an extra cable for 12v power, get it via the coil return etc
    The 500v pulse is back emf from the coil, so I would guess fairly low
    in that the primary impedance is low, I dont want to snub the pulse
    if at all possible as it would then reduce the striking voltage to
    overcome the spark gap on the sec. The LC seems pretty much the perfect
    solution, the output of the LC would be seriously damped when the pulse
    arrives as the rise time is fairly short on the 500v pulse and yet have
    low impedance to get enough power inbetween pulses, prob wouldnt need an
    SMPS as a resistor, clamping zener and cap would be plenty for the amount
    of power I would like to supply which is only about 50 or so mA.

    Hey CHris, you didnt go to WAIT in WA some many moons ago did you ?

    --
    Regards
    Mike
    * GMC/VL Commodore, Calais VL Turbo FuseRail that wont warp or melt !
    * Twin Tyres to suit most sedans, trikes and motorcycle sidecars
    http://niche.iinet.net.au
     
  3. Mike

    Mike Guest

    Yeah me too, fascinating, have speculated how to do that, can run a cmos
    pwm timer off a few microamps, then just need a hivolt mosfet as regulator,
    but heck it would have a really wide range pwm, pfm or ppm drive...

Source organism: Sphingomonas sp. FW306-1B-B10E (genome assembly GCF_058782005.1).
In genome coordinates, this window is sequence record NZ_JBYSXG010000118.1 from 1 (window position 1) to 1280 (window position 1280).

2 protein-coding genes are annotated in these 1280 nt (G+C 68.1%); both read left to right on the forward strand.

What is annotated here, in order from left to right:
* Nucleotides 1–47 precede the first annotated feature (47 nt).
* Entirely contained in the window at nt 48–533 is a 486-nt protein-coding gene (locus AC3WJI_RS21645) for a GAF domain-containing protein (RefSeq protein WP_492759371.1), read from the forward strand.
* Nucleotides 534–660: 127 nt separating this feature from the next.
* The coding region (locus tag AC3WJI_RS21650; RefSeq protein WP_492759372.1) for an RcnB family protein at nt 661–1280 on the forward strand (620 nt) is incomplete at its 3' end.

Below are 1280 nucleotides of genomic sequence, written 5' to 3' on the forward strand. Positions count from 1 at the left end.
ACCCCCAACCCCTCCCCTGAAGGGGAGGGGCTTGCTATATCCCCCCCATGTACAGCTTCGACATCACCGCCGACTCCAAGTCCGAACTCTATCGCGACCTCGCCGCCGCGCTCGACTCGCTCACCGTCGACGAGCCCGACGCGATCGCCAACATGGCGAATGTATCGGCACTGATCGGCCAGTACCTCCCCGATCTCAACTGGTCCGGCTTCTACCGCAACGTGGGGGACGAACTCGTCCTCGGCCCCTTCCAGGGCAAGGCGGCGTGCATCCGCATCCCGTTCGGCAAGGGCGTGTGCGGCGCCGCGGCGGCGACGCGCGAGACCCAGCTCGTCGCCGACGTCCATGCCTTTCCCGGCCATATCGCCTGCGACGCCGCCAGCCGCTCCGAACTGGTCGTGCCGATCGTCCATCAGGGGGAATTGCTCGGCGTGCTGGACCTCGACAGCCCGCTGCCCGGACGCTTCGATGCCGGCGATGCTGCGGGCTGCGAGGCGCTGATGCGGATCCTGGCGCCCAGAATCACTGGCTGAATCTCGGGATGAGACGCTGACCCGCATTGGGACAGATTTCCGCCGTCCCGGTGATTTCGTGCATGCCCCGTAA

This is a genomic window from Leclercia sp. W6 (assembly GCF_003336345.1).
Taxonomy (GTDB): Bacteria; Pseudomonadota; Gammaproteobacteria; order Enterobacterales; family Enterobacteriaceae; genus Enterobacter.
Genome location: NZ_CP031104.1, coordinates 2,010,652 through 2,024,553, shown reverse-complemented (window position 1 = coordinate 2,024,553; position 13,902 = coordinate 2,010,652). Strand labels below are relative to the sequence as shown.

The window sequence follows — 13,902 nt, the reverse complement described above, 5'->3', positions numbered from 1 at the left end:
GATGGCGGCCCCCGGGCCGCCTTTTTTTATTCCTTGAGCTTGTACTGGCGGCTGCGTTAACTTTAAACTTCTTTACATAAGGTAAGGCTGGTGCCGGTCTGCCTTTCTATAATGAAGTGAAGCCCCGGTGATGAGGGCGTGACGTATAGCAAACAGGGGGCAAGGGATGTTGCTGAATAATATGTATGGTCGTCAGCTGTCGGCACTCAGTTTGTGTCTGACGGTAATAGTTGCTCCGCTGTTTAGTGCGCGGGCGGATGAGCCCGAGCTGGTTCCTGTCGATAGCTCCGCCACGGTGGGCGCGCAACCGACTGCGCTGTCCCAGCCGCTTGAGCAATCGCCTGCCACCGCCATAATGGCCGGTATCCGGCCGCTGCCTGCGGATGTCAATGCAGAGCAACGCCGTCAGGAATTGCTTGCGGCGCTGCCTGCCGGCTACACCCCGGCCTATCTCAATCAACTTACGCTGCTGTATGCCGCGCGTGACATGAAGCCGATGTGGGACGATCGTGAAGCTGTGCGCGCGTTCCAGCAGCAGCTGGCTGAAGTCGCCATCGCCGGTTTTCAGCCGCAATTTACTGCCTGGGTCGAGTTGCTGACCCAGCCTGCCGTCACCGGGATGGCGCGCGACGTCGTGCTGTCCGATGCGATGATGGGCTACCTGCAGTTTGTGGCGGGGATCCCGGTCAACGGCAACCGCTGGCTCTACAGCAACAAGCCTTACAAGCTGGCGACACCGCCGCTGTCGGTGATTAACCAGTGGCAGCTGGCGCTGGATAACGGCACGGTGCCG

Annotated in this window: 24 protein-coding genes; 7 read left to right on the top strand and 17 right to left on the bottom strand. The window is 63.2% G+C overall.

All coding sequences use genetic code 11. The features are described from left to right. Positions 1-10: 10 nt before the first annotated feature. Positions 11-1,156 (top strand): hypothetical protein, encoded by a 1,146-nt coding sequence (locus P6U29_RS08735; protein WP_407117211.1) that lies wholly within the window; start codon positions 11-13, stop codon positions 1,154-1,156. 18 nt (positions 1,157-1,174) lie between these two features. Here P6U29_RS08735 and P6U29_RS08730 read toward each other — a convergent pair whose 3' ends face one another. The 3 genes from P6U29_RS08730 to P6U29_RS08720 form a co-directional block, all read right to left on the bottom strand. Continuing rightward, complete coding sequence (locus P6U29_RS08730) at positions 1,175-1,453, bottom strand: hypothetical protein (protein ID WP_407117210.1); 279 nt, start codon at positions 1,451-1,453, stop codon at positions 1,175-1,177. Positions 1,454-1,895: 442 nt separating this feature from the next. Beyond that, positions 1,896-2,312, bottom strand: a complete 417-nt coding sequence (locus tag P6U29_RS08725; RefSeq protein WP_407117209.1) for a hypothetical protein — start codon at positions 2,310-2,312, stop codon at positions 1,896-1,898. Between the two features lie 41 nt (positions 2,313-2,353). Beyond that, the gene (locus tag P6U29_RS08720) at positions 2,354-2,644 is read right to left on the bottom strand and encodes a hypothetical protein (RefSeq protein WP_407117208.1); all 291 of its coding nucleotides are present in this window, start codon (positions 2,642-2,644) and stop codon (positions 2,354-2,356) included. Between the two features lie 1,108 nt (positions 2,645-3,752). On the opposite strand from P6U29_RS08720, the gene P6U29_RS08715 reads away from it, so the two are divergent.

Prob not that much an issue re saturation, afterall the 500v is fairly short
    and even if the core does saturate there will be a series resistor, just need
    to go through a few iterations. ie Some of the current not snubbed by the
    coil will be handled by a series resistor and some dumped into a zener, the
    trick will be to get the tree balanced in terms of dissipation whilst allowing
    enough current when the pulses arent present, will get to this during week,
    should be an interesting exercise :)
    I was going to use an MJE13007 as series current regulator, but the LC
    instead of those active devices would be heaps more reliable and more
    interesting, thanks
    no problem, he had identical name and was heavily into electronics, was
    a member of Salvation army and knew an old friend Phil - be about 25years
    --
    Regards
    Mike
    * GMC/VL Commodore, Calais VL Turbo FuseRail that wont warp or melt !
    * High grade milspec ignition driver electronics now in development
    * Twin Tyres to suit most sedans, trikes and motorcycle sidecars
    http://niche.iinet.net.au
     
  4. 1. Are you sure the 500V is a low-impedance source? - EG Put 50 Ohm across
    it, and see if it stays at 500V (or smoke for R <1W Diss.)

    2. My first thought was a > 50V zener, or other similar fast switch turning
    OFF a series switch to a regulator.
    There are lots of alternatives.. like having the ">50V ? Detector"
    additionally loading the 500V spike to ground, through, EG a low value
    resistor or a 100uF capacitor, (that includes a parallel resistor).
    This is essentially an active, non-linear filter to attempt prenveting
    spike reaching low-voltage part of supply.

    3. As previously suggested, a passive L-C at front would do at lot of good
    to start with.

    Dave Merrett